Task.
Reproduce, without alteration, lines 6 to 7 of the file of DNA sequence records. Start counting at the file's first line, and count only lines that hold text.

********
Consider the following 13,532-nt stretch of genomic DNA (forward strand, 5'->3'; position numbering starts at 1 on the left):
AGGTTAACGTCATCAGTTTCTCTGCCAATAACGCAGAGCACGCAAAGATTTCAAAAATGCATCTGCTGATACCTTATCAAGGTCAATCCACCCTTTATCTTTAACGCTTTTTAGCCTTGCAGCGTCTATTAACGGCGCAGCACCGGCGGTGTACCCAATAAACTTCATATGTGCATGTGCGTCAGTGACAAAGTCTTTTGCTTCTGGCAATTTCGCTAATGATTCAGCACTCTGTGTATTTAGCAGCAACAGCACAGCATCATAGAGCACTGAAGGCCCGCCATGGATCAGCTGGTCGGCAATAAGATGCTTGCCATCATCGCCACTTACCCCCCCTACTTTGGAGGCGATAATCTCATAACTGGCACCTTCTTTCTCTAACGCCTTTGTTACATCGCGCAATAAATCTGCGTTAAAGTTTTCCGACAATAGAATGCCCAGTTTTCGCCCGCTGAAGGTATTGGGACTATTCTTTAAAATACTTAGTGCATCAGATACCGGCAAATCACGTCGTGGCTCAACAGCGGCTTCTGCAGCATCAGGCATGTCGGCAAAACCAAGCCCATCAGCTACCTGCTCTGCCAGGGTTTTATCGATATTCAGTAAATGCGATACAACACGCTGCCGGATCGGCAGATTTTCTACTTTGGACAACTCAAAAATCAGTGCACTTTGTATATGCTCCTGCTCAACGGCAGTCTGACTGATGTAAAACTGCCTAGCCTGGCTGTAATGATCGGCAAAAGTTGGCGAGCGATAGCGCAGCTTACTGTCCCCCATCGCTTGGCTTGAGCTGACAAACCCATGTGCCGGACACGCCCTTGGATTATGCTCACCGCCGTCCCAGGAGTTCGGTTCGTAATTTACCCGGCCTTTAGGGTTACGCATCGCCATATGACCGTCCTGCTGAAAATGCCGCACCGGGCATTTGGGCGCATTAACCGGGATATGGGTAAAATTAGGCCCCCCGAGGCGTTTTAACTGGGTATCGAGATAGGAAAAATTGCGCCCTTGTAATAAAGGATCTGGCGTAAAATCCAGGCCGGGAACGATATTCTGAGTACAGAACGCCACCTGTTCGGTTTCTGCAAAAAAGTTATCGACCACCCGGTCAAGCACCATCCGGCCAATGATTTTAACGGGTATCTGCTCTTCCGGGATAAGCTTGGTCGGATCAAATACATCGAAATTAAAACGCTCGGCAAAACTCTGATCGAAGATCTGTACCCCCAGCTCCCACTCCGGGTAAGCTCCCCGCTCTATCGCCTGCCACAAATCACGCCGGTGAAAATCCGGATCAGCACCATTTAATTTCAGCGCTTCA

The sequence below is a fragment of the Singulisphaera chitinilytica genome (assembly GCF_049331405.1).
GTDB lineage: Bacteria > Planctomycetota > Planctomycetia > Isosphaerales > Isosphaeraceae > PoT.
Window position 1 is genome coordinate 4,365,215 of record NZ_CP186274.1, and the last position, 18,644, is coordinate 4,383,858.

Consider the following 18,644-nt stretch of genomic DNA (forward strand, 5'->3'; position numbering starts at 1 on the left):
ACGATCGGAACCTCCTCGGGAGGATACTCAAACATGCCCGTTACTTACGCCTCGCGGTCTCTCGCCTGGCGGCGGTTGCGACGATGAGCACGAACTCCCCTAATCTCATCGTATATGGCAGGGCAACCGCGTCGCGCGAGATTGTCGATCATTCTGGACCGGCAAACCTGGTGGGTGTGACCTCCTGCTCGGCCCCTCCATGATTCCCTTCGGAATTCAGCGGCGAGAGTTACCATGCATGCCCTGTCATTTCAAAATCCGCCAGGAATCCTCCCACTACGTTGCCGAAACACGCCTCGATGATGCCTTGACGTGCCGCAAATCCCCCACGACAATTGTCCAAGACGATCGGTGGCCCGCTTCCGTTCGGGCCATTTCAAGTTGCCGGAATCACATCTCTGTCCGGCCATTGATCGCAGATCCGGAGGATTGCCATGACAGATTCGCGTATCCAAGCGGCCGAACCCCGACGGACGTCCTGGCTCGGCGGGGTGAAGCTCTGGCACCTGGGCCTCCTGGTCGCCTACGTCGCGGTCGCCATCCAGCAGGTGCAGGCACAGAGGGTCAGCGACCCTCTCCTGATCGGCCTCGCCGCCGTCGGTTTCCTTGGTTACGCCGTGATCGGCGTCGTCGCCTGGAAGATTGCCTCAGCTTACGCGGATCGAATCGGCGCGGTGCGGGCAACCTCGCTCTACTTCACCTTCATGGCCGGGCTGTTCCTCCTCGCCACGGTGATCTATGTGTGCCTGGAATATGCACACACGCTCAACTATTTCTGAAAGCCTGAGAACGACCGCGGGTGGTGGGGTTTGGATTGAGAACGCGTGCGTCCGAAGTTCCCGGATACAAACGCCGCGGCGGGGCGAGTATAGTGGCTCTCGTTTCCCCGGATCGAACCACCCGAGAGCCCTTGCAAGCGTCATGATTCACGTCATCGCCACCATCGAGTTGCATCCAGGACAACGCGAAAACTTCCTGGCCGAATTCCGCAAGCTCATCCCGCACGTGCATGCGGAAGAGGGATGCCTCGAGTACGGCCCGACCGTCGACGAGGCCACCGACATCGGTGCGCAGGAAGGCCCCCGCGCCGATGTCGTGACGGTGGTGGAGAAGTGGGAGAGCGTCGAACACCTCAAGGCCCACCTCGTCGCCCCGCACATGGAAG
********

Consider the following 18,644-nt stretch of genomic DNA (forward strand, 5'->3'; position numbering starts at 1 on the left):
ACGATCGGAACCTCCTCGGGAGGATACTCAAACATGCCCGTTACTTACGCCTCGCGGTCTCTCGCCTGGCGGCGGTTGCGACGATGAGCACGAACTCCCCTAATCTCATCGTATATGGCAGGGCAACCGCGTCGCGCGAGATTGTCGATCATTCTGGACCGGCAAACCTGGTGGGTGTGACCTCCTGCTCGGCCCCTCCATGATTCCCTTCGGAATTCAGCGGCGAGAGTTACCATGCATGCCCTGTCATTTCAAAATCCGCCAGGAATCCTCCCACTACGTTGCCGAAACACGCCTCGATGATGCCTTGACGTGCCGCAAATCCCCCACGACAATTGTCCAAGACGATCGGTGGCCCGCTTCCGTTCGGGCCATTTCAAGTTGCCGGAATCACATCTCTGTCCGGCCATTGATCGCAGATCCGGAGGATTGCCATGACAGATTCGCGTATCCAAGCGGCCGAACCCCGACGGACGTCCTGGCTCGGCGGGGTGAAGCTCTGGCACCTGGGCCTCCTGGTCGCCTACGTCGCGGTCGCCATCCAGCAGGTGCAGGCACAGAGGGTCAGCGACCCTCTCCTGATCGGCCTCGCCGCCGTCGGTTTCCTTGGTTACGCCGTGATCGGCGTCGTCGCCTGGAAGATTGCCTCAGCTTACGCGGATCGAATCGGCGCGGTGCGGGCAACCTCGCTCTACTTCACCTTCATGGCCGGGCTGTTCCTCCTCGCCACGGTGATCTATGTGTGCCTGGAATATGCACACACGCTCAACTATTTCTGAAAGCCTGAGAACGACCGCGGGTGGTGGGGTTTGGATTGAGAACGCGTGCGTCCGAAGTTCCCGGATACAAACGCCGCGGCGGGGCGAGTATAGTGGCTCTCGTTTCCCCGGATCGAACCACCCGAGAGCCCTTGCAAGCGTCATGATTCACGTCATCGCCACCATCGAGTTGCATCCAGGACAACGCGAAAACTTCCTGGCCGAATTCCGCAAGCTCATCCCGCACGTGCATGCGGAAGAGGGATGCCTCGAGTACGGCCCGACCGTCGACGAGGCCACCGACATCGGTGCGCAGGAAGGCCCCCGCGCCGATGTCGTGACGGTGGTGGAGAAGTGGGAGAGCGTCGAACACCTCAAGGCCCACCTCGTCGCCCCGCACATGGAAG